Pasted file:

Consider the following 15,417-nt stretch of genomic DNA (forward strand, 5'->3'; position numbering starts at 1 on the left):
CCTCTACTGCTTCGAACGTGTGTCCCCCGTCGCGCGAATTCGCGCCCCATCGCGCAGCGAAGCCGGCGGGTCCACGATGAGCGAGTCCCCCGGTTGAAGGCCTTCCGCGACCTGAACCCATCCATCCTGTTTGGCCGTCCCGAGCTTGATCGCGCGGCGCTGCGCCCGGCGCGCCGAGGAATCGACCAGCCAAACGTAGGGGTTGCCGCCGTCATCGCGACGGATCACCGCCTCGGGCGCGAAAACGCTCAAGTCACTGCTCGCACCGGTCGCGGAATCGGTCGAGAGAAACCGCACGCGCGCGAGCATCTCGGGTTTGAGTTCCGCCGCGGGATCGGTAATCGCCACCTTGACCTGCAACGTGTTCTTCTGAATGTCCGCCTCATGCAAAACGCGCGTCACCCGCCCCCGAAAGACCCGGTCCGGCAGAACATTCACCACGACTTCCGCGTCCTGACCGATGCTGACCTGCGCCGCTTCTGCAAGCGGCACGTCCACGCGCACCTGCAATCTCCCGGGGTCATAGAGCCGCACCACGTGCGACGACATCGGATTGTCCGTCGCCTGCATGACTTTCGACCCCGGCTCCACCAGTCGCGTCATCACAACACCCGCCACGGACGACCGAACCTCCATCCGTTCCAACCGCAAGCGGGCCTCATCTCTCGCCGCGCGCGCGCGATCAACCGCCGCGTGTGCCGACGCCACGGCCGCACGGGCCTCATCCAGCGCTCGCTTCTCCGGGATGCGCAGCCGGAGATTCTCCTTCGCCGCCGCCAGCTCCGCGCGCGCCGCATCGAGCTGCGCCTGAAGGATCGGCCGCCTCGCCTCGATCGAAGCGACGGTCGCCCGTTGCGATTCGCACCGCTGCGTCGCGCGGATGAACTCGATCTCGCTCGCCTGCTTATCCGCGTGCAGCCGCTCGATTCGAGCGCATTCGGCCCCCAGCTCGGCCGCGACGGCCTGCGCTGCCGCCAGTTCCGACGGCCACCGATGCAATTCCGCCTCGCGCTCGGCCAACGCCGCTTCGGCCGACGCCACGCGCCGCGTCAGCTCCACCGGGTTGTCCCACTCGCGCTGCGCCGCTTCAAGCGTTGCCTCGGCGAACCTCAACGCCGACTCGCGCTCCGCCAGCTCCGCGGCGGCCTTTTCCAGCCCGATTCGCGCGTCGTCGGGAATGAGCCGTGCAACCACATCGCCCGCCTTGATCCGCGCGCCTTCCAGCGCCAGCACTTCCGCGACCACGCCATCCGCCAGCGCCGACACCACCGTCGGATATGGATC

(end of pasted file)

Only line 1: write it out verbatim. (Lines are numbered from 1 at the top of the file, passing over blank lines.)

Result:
Consider the following 15,417-nt stretch of genomic DNA (forward strand, 5'->3'; position numbering starts at 1 on the left):